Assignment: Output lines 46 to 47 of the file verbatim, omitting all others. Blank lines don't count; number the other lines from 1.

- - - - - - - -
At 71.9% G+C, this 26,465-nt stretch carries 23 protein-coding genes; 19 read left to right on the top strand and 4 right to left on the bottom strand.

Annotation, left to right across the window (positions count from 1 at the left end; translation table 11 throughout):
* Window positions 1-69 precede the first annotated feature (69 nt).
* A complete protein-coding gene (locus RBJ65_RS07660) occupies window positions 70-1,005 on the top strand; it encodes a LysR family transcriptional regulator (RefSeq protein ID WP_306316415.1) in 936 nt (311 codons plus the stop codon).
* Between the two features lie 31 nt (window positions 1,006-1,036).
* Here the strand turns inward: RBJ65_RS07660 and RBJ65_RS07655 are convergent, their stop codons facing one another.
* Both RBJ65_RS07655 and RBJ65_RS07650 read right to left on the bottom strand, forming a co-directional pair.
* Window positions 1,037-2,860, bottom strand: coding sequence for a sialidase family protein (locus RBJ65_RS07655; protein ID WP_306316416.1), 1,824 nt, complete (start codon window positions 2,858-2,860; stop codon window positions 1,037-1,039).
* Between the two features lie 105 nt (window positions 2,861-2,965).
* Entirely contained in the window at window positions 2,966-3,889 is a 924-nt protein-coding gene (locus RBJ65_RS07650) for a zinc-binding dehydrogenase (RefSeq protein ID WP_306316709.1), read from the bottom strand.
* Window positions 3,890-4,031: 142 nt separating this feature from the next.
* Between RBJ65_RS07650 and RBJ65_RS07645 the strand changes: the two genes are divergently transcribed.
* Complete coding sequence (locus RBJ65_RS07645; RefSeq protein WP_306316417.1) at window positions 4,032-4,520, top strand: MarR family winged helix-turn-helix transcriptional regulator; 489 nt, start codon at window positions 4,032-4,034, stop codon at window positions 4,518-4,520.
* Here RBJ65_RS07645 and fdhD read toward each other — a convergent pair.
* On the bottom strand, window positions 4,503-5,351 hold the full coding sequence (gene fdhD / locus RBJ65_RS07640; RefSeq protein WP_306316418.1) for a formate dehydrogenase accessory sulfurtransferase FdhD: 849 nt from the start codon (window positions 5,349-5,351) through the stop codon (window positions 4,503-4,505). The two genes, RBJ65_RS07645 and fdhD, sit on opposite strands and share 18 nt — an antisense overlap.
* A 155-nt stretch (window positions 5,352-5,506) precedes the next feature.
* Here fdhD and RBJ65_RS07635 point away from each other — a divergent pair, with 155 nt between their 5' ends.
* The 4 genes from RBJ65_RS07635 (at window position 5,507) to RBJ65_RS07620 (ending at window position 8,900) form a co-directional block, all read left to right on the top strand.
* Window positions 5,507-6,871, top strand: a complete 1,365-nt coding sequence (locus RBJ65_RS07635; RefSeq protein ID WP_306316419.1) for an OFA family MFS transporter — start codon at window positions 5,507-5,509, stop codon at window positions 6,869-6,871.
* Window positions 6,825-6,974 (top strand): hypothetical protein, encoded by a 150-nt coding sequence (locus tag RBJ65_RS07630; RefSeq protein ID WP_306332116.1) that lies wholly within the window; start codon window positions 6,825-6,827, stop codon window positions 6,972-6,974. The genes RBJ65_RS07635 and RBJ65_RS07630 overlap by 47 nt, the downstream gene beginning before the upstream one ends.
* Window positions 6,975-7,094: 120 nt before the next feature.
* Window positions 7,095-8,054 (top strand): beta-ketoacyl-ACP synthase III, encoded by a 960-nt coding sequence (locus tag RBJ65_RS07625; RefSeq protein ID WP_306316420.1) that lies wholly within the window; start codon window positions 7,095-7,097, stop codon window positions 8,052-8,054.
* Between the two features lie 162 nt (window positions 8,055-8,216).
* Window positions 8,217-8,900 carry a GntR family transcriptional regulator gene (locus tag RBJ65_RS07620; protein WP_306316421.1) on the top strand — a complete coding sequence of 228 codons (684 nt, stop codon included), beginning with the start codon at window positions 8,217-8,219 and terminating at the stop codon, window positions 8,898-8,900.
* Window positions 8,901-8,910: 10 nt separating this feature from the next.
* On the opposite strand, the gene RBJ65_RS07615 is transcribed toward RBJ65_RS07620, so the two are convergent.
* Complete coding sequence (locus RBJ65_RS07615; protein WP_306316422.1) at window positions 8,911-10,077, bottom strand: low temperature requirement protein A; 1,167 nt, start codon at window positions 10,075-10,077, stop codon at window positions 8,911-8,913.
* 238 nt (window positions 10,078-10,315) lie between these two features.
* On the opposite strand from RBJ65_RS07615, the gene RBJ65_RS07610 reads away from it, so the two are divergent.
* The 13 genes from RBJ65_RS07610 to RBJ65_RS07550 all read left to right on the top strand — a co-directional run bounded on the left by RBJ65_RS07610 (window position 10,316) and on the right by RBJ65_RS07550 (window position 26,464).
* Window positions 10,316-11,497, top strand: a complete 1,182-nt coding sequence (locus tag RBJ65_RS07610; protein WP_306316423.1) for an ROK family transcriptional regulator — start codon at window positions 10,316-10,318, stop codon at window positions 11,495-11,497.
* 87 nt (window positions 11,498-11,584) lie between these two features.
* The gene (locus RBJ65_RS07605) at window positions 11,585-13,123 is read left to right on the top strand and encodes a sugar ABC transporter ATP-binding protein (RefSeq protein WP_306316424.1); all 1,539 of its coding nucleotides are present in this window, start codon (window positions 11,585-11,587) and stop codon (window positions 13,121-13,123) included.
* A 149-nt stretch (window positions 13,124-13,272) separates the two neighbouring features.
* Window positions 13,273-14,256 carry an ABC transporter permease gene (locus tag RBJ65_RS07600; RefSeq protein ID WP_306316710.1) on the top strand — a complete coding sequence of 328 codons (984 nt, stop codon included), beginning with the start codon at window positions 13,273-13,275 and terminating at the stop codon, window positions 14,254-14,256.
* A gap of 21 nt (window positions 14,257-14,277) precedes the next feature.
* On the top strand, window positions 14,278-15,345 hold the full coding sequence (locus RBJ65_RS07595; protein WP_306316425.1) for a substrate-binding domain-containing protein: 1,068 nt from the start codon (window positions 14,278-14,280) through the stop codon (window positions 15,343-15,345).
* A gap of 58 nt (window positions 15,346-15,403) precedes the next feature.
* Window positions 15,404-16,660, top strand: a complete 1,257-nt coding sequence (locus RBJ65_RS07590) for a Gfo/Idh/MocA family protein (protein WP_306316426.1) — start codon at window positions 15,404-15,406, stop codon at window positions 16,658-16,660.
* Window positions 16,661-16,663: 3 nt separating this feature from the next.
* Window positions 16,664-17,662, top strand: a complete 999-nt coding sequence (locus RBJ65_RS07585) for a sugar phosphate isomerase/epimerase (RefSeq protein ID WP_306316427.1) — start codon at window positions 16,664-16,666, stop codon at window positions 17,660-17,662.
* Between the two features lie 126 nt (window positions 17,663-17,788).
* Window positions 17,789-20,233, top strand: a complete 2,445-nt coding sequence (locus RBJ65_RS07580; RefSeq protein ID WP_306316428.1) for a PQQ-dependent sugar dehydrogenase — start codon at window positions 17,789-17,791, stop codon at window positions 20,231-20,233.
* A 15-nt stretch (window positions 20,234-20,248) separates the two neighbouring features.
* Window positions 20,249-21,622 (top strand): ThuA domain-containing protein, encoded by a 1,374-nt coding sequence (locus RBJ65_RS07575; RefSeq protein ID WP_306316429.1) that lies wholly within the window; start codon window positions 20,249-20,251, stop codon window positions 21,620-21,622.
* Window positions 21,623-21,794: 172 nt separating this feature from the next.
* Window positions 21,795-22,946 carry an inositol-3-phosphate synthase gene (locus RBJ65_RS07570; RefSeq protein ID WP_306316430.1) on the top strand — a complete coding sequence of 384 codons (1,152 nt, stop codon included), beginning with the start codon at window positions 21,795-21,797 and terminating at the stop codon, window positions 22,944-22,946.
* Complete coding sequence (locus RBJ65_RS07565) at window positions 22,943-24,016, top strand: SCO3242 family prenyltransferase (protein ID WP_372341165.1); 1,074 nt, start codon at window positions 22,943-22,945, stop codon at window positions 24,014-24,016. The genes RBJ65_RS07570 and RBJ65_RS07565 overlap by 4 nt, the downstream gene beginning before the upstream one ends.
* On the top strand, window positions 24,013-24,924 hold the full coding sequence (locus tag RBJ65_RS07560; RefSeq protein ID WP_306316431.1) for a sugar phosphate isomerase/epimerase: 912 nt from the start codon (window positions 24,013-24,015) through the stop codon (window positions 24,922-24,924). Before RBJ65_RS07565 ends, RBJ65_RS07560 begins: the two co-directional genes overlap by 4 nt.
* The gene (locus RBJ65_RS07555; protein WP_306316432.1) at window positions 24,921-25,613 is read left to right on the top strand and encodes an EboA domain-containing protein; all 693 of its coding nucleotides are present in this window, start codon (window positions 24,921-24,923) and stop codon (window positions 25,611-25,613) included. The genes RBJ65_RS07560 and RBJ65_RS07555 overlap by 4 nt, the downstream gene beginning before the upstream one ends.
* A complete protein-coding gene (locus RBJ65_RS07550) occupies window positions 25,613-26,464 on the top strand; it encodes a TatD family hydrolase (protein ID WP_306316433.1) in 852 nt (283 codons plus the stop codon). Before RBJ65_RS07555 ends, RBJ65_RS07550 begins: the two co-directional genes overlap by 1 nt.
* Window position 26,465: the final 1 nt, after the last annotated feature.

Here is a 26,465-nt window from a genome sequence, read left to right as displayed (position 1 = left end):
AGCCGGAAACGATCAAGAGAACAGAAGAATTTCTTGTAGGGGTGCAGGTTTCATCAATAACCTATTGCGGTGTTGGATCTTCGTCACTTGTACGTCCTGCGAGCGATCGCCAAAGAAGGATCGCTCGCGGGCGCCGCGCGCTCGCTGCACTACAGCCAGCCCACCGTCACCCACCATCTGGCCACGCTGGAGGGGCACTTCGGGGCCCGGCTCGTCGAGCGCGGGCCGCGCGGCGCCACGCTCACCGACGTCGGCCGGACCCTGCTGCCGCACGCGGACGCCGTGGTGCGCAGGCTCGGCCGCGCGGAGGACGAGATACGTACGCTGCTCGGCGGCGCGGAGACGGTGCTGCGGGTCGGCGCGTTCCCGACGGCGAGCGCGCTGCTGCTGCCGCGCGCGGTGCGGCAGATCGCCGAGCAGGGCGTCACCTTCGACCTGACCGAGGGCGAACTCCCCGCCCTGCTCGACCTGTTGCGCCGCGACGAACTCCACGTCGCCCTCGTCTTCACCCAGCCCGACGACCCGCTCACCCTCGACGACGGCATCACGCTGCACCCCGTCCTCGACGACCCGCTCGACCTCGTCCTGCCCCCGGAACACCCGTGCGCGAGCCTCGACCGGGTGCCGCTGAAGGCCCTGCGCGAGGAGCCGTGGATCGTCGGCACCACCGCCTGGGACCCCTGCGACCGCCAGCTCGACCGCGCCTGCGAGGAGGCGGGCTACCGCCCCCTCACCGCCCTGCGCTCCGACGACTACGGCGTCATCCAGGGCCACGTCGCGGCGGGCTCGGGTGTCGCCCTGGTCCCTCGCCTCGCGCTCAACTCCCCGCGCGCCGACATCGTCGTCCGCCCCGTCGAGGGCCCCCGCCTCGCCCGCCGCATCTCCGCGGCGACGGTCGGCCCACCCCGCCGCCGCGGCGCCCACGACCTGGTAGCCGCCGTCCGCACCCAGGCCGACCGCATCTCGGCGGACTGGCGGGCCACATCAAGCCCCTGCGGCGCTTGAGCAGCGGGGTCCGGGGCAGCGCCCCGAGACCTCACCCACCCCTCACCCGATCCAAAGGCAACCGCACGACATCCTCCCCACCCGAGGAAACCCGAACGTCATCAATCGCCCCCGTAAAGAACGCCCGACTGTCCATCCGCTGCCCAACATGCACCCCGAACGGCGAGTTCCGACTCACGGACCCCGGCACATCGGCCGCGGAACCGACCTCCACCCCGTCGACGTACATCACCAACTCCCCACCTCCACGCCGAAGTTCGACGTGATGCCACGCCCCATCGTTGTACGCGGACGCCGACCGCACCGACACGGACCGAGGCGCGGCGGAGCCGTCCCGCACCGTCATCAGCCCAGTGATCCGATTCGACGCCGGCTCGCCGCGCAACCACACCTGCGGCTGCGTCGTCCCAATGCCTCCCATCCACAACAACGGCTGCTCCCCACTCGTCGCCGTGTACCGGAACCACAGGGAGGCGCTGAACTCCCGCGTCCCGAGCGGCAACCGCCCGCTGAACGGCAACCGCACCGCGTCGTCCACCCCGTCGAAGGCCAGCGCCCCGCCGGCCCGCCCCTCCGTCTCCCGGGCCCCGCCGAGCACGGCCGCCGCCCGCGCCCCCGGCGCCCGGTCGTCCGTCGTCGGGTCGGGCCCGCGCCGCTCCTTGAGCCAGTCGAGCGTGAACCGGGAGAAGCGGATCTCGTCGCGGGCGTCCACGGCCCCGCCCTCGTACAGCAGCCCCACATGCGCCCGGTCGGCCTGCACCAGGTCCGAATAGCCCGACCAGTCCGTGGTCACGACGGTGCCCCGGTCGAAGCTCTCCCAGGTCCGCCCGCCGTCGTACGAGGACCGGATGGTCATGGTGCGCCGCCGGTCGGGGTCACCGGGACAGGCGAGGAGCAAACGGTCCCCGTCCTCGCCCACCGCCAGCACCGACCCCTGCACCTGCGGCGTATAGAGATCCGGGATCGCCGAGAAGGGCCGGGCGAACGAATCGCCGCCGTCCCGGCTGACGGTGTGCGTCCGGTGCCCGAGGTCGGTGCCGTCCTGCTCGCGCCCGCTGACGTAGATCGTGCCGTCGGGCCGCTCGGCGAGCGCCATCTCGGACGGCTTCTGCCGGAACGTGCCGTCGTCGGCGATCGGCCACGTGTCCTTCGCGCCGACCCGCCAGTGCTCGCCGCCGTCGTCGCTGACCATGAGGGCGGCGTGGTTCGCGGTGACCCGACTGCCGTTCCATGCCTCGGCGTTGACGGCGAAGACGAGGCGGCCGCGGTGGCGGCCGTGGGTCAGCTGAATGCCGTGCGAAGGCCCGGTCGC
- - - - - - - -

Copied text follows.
* Window positions 21,623-21,794: 172 nt separating this feature from the next.
* Window positions 21,795-22,946 carry an inositol-3-phosphate synthase gene (locus RBJ65_RS07570; RefSeq protein ID WP_306316430.1) on the top strand — a complete coding sequence of 384 codons (1,152 nt, stop codon included), beginning with the start codon at window positions 21,795-21,797 and terminating at the stop codon, window positions 22,944-22,946.